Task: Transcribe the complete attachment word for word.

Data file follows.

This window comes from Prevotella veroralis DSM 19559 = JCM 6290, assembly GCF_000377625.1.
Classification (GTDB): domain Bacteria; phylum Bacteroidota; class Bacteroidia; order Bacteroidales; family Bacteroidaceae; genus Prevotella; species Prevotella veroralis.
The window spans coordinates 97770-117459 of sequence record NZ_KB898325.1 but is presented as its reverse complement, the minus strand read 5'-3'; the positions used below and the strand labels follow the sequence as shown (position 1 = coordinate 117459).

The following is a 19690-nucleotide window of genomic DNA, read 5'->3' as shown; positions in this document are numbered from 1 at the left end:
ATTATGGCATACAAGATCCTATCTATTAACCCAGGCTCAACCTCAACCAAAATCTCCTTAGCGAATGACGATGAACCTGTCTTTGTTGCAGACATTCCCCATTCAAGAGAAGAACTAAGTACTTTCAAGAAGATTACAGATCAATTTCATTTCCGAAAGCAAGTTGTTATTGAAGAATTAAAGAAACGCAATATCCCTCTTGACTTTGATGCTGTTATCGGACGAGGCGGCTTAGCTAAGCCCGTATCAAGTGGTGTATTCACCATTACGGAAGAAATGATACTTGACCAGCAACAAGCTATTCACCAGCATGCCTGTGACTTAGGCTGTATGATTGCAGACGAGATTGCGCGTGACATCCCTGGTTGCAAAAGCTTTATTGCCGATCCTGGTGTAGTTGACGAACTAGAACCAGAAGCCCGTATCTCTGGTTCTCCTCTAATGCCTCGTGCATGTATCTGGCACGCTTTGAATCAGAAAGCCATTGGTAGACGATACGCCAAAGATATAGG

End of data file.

This window comes from Prevotella veroralis DSM 19559 = JCM 6290, assembly GCF_000377625.1.
Classification (GTDB): domain Bacteria; phylum Bacteroidota; class Bacteroidia; order Bacteroidales; family Bacteroidaceae; genus Prevotella; species Prevotella veroralis.
The window spans coordinates 97770-117459 of sequence record NZ_KB898325.1 but is presented as its reverse complement, the minus strand read 5'-3'; the positions used below and the strand labels follow the sequence as shown (position 1 = coordinate 117459).

The following is a 19690-nucleotide window of genomic DNA, read 5'->3' as shown; positions in this document are numbered from 1 at the left end:
ATTATGGCATACAAGATCCTATCTATTAACCCAGGCTCAACCTCAACCAAAATCTCCTTAGCGAATGACGATGAACCTGTCTTTGTTGCAGACATTCCCCATTCAAGAGAAGAACTAAGTACTTTCAAGAAGATTACAGATCAATTTCATTTCCGAAAGCAAGTTGTTATTGAAGAATTAAAGAAACGCAATATCCCTCTTGACTTTGATGCTGTTATCGGACGAGGCGGCTTAGCTAAGCCCGTATCAAGTGGTGTATTCACCATTACGGAAGAAATGATACTTGACCAGCAACAAGCTATTCACCAGCATGCCTGTGACTTAGGCTGTATGATTGCAGACGAGATTGCGCGTGACATCCCTGGTTGCAAAAGCTTTATTGCCGATCCTGGTGTAGTTGACGAACTAGAACCAGAAGCCCGTATCTCTGGTTCTCCTCTAATGCCTCGTGCATGTATCTGGCACGCTTTGAATCAGAAAGCCATTGGTAGACGATACGCCAAAGATATAGG